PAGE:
Operation Rescue also pointed out that the Isaias’ business, DaVinci Biosciences, apparently experimented on people in Guayaquil, Ecuador.
I mean, what? Essentially Hillary Clinton let this billionaire family run amok in America, under protection no less, and yet somehow Julian Assange is the problem? Okay.
There’s actually a second part to this story that needs to be written which includes forgery, hacked emails, Villavicencio’s news site, Focus Ecuador (a source for The Guardian), recent events, and recent Guardian articles. But even if I didn’t write one, the information in this post alone should make everyone question why in the world The Guardian would continue to use a source like Villavicencio who is obviously tied to the U.S. government, the CIA, individuals like Thor Halvorssen and Bill Browder, and opponents of both Julian Assange and former President Rafael Correa.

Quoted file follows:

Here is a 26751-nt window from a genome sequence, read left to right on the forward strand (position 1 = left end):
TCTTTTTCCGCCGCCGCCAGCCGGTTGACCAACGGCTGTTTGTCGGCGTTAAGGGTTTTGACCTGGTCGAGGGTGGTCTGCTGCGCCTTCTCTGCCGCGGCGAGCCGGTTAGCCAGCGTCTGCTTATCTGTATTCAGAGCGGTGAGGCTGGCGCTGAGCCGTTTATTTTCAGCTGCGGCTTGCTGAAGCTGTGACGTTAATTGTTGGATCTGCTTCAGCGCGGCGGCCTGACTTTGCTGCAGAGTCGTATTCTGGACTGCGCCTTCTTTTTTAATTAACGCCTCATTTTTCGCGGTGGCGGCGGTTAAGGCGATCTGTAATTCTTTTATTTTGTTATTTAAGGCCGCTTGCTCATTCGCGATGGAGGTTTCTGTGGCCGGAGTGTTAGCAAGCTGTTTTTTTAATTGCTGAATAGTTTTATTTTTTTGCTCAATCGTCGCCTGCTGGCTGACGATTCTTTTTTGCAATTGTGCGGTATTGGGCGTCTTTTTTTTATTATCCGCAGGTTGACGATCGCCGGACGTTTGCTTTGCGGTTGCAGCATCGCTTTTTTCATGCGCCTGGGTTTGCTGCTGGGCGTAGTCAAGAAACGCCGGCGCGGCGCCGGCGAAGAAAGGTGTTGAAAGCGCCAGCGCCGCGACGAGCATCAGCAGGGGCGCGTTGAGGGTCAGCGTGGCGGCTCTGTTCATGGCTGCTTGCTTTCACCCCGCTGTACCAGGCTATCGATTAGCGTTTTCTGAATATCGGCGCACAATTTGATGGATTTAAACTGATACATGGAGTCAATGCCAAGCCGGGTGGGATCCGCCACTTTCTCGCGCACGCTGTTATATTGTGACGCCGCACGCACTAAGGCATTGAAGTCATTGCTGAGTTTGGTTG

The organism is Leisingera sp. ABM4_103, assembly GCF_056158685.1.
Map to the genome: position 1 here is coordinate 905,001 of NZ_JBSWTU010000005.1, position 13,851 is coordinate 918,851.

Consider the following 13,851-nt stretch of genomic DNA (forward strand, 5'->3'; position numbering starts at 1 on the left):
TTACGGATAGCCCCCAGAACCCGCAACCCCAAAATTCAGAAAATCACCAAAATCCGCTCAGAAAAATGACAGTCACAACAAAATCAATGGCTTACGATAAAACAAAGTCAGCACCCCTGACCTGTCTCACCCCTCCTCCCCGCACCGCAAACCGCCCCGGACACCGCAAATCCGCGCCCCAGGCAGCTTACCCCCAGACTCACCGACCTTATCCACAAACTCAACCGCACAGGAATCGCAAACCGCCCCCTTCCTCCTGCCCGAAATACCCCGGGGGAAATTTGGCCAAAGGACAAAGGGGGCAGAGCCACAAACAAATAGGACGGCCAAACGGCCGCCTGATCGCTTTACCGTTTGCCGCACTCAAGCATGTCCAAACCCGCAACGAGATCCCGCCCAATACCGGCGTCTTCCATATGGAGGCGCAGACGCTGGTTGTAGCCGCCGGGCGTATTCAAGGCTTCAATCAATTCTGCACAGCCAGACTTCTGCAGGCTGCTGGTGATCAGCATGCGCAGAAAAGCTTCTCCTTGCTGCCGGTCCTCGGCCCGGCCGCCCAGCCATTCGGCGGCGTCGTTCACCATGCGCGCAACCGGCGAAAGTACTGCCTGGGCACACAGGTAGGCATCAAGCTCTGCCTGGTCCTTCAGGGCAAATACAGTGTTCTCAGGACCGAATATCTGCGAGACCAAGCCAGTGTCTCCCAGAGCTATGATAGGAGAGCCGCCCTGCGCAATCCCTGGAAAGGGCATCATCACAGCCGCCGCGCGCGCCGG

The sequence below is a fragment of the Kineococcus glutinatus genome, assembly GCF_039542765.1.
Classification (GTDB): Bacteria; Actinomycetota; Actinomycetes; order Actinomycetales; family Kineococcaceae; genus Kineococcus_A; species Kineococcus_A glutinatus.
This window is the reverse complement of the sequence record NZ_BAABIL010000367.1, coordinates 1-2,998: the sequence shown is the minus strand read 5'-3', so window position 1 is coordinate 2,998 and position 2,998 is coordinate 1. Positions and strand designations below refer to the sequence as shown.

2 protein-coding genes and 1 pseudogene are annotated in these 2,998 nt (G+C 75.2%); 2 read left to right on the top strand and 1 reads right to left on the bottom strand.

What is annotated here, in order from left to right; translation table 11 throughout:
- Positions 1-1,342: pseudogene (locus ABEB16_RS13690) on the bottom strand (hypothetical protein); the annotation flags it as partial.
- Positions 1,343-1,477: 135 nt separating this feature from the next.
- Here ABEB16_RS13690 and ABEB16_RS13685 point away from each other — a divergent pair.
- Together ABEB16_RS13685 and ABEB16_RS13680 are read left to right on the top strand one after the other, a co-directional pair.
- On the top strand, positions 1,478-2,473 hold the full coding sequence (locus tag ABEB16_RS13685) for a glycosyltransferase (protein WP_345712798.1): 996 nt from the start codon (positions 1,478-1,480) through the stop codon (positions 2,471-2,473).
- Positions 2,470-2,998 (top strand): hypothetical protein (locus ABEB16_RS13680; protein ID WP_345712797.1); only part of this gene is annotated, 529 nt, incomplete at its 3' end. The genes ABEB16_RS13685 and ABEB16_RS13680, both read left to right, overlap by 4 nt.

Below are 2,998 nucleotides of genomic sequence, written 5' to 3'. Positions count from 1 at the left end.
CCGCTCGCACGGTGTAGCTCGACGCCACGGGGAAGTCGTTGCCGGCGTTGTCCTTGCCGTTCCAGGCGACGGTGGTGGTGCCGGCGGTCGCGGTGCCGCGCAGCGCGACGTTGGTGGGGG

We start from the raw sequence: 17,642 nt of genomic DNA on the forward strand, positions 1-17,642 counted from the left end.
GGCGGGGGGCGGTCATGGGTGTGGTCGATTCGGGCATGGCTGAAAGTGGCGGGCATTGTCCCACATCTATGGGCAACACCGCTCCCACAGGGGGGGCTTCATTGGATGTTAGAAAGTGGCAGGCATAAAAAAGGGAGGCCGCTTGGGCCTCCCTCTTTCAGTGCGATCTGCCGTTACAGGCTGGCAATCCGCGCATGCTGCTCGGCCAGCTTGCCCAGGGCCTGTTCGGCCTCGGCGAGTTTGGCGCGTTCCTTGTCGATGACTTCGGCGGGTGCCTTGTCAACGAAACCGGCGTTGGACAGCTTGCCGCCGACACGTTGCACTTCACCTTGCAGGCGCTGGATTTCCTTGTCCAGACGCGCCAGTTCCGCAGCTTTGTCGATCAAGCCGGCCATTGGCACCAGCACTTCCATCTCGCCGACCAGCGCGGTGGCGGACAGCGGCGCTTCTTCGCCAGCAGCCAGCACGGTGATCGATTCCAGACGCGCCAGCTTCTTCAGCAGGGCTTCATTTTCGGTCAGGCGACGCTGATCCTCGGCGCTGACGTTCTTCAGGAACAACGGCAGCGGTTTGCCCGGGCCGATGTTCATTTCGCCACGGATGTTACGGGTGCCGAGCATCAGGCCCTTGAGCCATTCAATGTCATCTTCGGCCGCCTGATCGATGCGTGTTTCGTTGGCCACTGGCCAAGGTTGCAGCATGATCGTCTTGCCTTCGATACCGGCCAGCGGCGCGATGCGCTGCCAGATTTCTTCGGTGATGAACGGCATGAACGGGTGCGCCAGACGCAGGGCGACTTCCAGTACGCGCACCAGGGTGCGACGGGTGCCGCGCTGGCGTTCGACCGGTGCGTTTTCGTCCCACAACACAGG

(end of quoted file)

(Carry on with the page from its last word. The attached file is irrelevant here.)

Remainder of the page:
It’s become impossible to believe that their smear campaign last month was entirely their idea and not at the behest of the U.S. government. But either way, The Guardian has proven itself as a media outlet essentially willing to openly push for the extradition, torture and/or death of fellow journalists and publishers like Julian Assange. Like I asked previously, “How in the fuck does anyone at the Guardian sleep at night?”